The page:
Another big change for the Big 12 this season is that, for the first time since the league began in 1996-97, the women's and men's hoops tournaments will separate. They had always been held in the same city on the same week, but the women this year will be in Dallas while the men remain in Kansas City, Mo. Fans can't double-up on the tournaments, but it gives the women their own spotlight and allows them to play their quarterfinals and semifinals on the weekend to maximize attendance.
"It's a positive move," Oklahoma coach Sherri Coale said. "You just think about where we stand on the global landscape of women's basketball, and we can stand on our own. I think it will be a period of growth as the media and the public get accustomed to having those two tournaments separated."
The league has had at least six NCAA bids every season since 2007 and Women's Final Four appearances each of the past four years. Will both streaks continue?
Predicted order of finish
1. Baylor (40-0 in 2011-12): All five starters return, and a talented freshman class can come in and learn the ropes without having pressure put on them. The rookies will get a chance to play, though, as coach Kim Mulkey prepares to lose four senior starters -- led by center Brittney Griner (23.2 ppg, 9.5 rpg) -- after this season. Mulkey and the Baylor fans will savor one more season with Griner, who is expected to repeat as national player of the year.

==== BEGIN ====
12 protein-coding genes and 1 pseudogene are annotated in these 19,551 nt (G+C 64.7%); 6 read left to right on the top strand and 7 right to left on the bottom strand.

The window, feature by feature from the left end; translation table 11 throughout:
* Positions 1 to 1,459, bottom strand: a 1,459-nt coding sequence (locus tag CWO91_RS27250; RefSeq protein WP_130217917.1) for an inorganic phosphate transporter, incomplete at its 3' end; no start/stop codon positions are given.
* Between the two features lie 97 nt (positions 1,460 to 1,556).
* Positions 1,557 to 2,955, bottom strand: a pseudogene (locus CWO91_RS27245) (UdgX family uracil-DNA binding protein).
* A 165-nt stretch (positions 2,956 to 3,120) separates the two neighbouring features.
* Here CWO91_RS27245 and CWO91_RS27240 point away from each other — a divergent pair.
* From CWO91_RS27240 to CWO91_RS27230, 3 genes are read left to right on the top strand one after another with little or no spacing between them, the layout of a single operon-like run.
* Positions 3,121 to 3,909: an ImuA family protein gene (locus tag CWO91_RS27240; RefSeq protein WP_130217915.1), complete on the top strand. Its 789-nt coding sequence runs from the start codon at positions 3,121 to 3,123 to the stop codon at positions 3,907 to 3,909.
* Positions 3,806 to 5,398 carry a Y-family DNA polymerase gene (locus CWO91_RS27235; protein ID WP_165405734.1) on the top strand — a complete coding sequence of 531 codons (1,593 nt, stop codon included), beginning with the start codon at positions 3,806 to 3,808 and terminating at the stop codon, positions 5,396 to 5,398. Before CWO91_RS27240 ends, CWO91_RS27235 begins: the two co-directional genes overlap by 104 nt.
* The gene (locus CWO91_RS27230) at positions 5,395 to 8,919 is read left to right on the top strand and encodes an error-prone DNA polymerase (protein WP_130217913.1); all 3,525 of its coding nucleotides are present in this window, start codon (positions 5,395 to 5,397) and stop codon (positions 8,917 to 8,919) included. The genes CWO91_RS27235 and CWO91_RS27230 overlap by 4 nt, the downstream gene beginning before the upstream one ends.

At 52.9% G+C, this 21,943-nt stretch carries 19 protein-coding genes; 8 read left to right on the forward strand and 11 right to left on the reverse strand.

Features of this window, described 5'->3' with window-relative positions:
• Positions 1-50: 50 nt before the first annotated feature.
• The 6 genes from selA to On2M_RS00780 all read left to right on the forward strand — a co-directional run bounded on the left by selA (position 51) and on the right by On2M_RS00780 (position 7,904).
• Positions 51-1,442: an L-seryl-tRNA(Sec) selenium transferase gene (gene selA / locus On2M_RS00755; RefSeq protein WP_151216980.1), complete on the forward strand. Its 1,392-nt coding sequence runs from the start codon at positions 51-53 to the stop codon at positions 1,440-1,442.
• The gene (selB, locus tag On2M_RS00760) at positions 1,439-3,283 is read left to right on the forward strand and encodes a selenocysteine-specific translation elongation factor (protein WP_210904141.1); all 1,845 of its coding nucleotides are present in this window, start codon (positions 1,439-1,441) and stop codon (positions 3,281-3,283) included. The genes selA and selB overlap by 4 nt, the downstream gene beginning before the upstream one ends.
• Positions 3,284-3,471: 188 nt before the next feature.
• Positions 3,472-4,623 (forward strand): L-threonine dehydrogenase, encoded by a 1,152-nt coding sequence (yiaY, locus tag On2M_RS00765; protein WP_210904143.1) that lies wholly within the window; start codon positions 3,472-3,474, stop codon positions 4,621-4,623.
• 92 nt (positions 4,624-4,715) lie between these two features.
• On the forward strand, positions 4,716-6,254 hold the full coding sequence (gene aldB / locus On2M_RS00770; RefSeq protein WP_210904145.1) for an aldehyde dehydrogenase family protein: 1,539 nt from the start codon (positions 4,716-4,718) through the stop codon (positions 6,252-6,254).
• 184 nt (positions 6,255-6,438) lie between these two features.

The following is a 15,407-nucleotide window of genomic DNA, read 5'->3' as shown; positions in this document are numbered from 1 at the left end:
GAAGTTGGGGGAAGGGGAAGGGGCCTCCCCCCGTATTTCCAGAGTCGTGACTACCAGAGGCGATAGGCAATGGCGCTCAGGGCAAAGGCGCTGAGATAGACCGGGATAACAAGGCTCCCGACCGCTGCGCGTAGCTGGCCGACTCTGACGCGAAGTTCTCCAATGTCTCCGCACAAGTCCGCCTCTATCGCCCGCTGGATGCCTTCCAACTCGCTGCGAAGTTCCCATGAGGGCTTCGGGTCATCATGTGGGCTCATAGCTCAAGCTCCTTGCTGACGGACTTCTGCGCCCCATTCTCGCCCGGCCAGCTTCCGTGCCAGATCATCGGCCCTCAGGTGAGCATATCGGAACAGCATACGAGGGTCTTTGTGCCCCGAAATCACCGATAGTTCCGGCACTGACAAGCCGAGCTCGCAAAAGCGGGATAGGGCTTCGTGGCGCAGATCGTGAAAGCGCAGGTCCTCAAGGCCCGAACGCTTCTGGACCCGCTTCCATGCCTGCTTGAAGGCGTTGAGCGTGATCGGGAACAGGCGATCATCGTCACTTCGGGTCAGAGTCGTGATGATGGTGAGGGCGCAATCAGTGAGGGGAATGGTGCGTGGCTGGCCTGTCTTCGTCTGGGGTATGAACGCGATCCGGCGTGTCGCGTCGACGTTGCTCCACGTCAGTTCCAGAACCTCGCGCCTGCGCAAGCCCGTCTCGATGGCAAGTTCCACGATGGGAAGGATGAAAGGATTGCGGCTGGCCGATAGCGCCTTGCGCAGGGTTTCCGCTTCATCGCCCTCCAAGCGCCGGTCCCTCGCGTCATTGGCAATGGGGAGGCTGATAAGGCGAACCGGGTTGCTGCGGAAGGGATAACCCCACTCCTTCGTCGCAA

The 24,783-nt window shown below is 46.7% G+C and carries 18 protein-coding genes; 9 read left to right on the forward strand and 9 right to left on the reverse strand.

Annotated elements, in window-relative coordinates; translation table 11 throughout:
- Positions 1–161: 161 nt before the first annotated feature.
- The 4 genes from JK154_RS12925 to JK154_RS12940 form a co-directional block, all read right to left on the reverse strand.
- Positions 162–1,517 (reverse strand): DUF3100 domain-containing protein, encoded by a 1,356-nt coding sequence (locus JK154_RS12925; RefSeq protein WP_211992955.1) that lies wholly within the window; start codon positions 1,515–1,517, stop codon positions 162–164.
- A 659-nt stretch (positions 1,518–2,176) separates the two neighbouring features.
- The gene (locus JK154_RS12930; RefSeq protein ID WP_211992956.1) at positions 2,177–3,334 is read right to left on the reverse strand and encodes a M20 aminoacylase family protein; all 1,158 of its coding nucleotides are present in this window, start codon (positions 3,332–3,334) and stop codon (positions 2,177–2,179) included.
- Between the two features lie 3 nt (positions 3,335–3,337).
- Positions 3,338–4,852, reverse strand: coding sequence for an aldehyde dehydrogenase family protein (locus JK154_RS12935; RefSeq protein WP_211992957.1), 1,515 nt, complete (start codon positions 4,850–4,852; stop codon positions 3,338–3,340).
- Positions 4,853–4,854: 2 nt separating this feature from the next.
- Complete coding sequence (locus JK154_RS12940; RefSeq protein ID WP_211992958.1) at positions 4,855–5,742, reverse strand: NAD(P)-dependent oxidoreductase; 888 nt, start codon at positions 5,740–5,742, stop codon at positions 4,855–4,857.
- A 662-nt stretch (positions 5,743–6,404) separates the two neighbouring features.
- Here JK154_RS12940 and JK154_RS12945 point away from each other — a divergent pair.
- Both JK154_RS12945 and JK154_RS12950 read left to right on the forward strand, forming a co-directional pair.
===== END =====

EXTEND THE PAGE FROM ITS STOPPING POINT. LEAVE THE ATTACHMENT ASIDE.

2. Oklahoma (21-13): It seems as if the Sooners always find a way, regardless of graduation of stars or injuries. Attribute that to the cohesiveness Coale fosters. This season, they have already lost part-time starter Kaylon Williams to an Achilles' injury but have back five players with a lot of starting experience, led by senior Whitney Hand (13.3 ppg) and junior Aaryn Ellenberg (15.5 ppg).